Editor's note: The following article was originally published in the March 2015 issue of PORK Network.
Like a vicious invader, Porcine Epidemic Diarrhea virus (PEDv) slipped silently through the borders nearly two years ago, swiftly infecting millions of pigs on pork operations of all sizes on its journey across the country. The American Association of Swine Veterinarians (AASV) first identified the disease in May 2013, and though it has been a long 21 months since the first reports of the outbreak surfaced, today the industry knows more and is doing more to keep PEDv off farms and away from pigs.
At the 2015 Iowa Pork Congress in Des Moines, Iowa, a panel of experts presented PEDv updates, insights and encouragement to an industry currently holding its collective breath to see if enhanced biosecurity and surveillance measures enforced over the last year will be successful or futile.
“It didn’t need to be here”
Matt Anderson, DVM, with Suidae Health and Production, was president of the AASV when PEDv was first detected in U.S. hog herds. He admitted the disease wasn’t always on the organization’s disease radar. “At that time, we were focused on African Swine Fever, which had begun to show up in Europe,” he explains. “We were more concerned about Classical Swine Fever and Pseudorabies – diseases we had defeated here but were still present in other countries.”
Ready or not, PEDv did make its way onto U.S. soil, something Anderson strongly believes didn’t need to happen. “Somebody didn’t walk through an airport with the virus on the sole of their shoes, going from farm to farm, and spreading it from there,” says Anderson. “This, in my mind, was a point-source origin virus. Something we did that affected multiple disconnected herds in the same time frame made those herds positive. It’s worth talking about time and time again. We don’t need to have PED in this country.”
With some economists attributing as many as 8 million pig losses to the outbreak, Anderson suggests it could have been worse, especially considering 25 percent of pork produced domestically is exported. “I would like us to keep in mind we could just has easily be talking about Foot and Mouth Disease, Classical Swine Fever or another foreign animal disease that would have shut down our international borders and closed those export markets,” Anderson points out. “Anything that forces 25 percent of our product back onto the domestic market should concern us very deeply.”
One of the problems in battling PEDv lies in its ability to spread infection with very few virus particles. Darin Madson, DVM, PhD, DACVP, College of Veterinary Medicine, Iowa State University, elaborated on this viral nature. “It takes very few particles to cause infection. In essence, one to two virus particles is enough to infect a day-old piglet,” says Madson.
Producers, veterinarians and researchers quickly realized the need to ramp up biosecurity. These efforts required plans that redefined the level and methods of disinfecting both trailers and rooms. “Clean isn’t always clean enough,” Anderson explains. “Last year, I probably would have told you at this point in time that our biosecurity was pretty good, but it may have been relative to 20 years earlier. It wasn’t good compared to today. I hope a year from now we’re better off than we are today.”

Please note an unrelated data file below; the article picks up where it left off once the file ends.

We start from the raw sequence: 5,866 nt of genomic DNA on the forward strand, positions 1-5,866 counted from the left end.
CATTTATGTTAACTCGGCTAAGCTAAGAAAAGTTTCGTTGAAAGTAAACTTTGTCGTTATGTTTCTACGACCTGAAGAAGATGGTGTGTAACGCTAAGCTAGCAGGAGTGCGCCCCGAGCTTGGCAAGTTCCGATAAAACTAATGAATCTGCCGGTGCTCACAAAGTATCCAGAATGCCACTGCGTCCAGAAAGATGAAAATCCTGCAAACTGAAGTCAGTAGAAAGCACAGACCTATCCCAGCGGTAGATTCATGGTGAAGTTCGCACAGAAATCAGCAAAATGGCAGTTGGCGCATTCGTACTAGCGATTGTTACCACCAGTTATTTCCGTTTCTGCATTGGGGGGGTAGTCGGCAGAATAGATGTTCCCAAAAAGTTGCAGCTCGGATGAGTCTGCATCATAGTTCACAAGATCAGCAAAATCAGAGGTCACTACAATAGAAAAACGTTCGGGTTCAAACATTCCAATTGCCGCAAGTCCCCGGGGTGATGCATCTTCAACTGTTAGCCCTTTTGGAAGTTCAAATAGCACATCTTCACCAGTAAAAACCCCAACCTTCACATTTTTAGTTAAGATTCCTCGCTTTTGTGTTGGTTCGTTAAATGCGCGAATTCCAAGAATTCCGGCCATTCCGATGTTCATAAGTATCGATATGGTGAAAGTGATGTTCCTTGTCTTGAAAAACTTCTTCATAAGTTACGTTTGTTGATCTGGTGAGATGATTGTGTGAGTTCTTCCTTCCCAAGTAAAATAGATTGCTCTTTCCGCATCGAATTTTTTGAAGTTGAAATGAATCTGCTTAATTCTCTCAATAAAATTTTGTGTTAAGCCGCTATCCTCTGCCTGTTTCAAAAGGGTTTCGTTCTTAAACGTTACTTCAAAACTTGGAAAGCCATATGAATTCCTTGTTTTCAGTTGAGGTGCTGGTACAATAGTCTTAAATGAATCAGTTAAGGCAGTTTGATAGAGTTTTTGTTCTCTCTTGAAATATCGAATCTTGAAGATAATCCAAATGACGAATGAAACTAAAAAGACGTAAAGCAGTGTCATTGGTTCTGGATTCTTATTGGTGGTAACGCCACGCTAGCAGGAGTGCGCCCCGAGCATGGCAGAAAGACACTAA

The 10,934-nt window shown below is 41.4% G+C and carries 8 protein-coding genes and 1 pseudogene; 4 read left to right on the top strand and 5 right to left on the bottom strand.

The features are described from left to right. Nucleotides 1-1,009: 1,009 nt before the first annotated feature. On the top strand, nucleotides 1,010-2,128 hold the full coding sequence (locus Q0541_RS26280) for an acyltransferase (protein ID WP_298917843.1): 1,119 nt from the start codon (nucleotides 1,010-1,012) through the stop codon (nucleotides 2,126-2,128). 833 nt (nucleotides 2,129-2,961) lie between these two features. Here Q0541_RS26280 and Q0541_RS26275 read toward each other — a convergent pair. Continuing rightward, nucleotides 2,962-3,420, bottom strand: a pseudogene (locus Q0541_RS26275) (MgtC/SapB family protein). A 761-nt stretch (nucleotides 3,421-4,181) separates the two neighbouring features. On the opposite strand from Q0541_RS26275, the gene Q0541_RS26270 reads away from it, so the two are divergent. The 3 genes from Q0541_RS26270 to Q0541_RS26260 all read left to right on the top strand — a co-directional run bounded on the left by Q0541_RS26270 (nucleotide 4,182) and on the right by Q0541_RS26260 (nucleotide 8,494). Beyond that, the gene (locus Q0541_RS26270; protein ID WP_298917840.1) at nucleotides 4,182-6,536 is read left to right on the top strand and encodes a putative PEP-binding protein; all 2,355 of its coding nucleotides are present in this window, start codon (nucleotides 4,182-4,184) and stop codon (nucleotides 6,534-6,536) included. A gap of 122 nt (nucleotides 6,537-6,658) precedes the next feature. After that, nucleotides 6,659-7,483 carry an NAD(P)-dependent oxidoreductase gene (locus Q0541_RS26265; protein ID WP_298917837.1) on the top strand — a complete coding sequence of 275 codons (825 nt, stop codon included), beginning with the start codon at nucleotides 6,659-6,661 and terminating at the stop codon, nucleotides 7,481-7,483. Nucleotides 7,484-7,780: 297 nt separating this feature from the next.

Traditional means of disinfecting trailers and rooms still allow enough virus to remain. Heating trailers and rooms to 160° F. for 10 minutes, 115-120° F. for 24 hours or 68° F. for one week appears to provide enough heat to eliminate the risk of spreading PEDv (see article on page 12).
Anderson stresses that the key to PEDv isn’t just to eliminate it from hog herds – it’s to avoid it altogether. “Keep it out when you can, eliminate it if you must but be generally unwilling to live with ongoing infection,” he says.
More About Immunity
PEDv vaccines have remained a hot topic among producers and veterinarians. At this time, two companies have been granted conditional licenses from the USDA – Zoetis and Harrisvaccines. See the side bar on page 10 for field experiences with a vaccine, as well as research funding that will increase knowledge on PEDv. While these first generation vaccines offer some protection, both Anderson and Madson point to difficulties in using vaccines to stimulate immunity in piglets, where the vaccine effects would be maximized.
“It’s going to be difficult to try to get the antibodies where they need to be. You really don’t need colostral immunity in the incidence of PEDv,” says Madson. “You need lactogenic immunity. You need those antibodies to be in the milk, to be binding to the virus within the intestines before it infects the cell. That’s where the immunity of this virus takes place.”
It’s undeniable that the industry has made impressive strides in on-farm biosecurity and surveillance plans. These efforts are something Anderson praises, giving “kudos” to the industry as a whole.
“Never in my experience have I seen an industry come together cooperatively as quickly as in this case,” Anderson states. “We are a competitive industry, but competition in this case went out the window. Companies were helping each other out; farm [owners and managers] were helping each other. I was really proud to be part of the industry during that period in time. It was full of challenges, but all of the producers and everyone who supports producers really stepped up. That allowed us to make progress.”
Even so, it’s too early to relax. The next several months will be critical.
Anderson cautions, “The number of confirmed cases may be lower at this point in the year compared to 2014, but it’s not dramatically lower than this same point in time last year. I think before we pat ourselves on the back too much, we have to see what the next 2-3 months brings and really remain vigilant.”